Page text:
Labour Members Should Decide How Their Representatives Are Chosen

Fundamental changes to how members' representatives are elected in the Labour Party should be made by conference – not behind closed doors in this week's NEC meeting.

Today our union, Unite, is supporting a letter by four grassroots members of the Labour Party to prevent parts of its bureaucracy from making major changes to internal election rules outside of our national conference.

The times we are living through demand a strong Labour Party. We need the labour movement – formed of the workers and their unions who have been on the frontline of this unprecedented and chronically mishandled crisis – to fight for working people like those we represent, and their communities, in the economic crisis which follows.

This is not the time to be talking about internal party structures. But the issue is being forced.

This week Labour’s NEC will consider a paper that aims to permanently change how party members’ representatives are elected, from a simple majority system to single transferable vote. There has been zero consultation with those members and today we have written to the leadership to ask them to hold off on what would be a seismic change.

There are differing legitimate views on voting systems in internal elections. We believe in a democratic system that gives members a strong voice in Labour decision-making, given that members are the majority of the party and hold a minority of places on the executive. We need the time and space to examine and discuss these views.

Whatever decision is made, it should be made at our national conference where the representatives of members and their unions can debate and resolve these questions fully and openly. These debates can be difficult – we have all been involved in many – but evading them by changing the voting system behind closed doors is not the way things should be done in our party.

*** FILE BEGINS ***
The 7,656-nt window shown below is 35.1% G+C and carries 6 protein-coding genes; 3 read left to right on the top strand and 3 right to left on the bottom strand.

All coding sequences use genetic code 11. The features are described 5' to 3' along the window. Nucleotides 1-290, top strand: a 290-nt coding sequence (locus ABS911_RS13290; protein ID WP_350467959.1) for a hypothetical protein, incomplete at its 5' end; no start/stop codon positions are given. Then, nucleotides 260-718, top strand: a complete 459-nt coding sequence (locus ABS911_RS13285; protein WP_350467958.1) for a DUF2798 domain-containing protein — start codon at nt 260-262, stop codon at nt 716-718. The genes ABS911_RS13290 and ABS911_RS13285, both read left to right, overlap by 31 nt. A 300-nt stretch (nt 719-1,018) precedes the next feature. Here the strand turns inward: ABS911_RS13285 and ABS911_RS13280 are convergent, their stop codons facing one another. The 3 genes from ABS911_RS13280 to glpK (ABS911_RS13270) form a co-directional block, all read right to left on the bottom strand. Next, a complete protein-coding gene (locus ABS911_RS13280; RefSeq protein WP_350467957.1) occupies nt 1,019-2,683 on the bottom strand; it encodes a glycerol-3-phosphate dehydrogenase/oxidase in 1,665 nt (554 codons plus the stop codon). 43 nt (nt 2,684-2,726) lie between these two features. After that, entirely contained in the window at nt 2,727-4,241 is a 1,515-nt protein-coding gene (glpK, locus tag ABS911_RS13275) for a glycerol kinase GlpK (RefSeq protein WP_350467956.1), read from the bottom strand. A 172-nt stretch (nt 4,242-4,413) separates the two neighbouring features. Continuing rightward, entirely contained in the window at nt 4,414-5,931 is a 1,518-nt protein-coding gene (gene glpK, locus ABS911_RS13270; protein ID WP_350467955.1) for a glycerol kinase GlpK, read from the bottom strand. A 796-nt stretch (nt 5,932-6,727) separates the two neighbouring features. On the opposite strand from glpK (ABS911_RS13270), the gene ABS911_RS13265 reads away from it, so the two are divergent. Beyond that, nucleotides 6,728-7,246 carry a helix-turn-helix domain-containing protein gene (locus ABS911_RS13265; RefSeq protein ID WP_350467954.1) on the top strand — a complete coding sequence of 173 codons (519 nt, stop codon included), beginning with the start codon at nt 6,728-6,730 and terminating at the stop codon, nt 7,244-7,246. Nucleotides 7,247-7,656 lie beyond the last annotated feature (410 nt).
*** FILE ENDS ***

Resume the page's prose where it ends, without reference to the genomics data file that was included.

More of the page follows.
Conference is the most open and democratic mechanism we have in a party that is often opaque. It is the place where compromises and resolutions to complex issues can be deliberated seriously by the constituent parts of our movement.

This matters because Labour is more than a group of politicians. Its philosophy is based on the idea that people from all walks of life can come together to shape a politics that works for the many, not the few. This is why for the first time in decades, Labour recently became a mass party with hundreds of thousands of members in every corner of the country.

The voting procedure used for the Constituency Labour Party representatives on the national executive may seem dry and technical, and to be fair it is. But anyone who follows the Labour Party closely enough will understand that such procedural wrangling is often a proxy for much broader conversations about Labour’s soul.

In a time when public trust in politics is (with reason) at an all-time low, we need a party that is rooted in and accountable to those it serves.

Labour supporters are fed up of infighting. It has dominated five years and cannot be allowed to dominate more. Those supporters welcomed Keir Starmer’s leadership campaign pledges to lead a unified party.

Changing the system without the proper process would fly in the face of such promises.

A broad coalition is behind our letter, including voices from across the movement and Labour unions.

We hope that Keir Starmer will now step in to address this matter, and can listen to our legal concerns with this move as a lawyer, our democratic concerns with this move as a democrat, and organised labour’s concerns as the leader of the labour movement.

If we are serious about dealing with the democratic deficit in British politics, we cannot allow one to grow wider in our own backyard.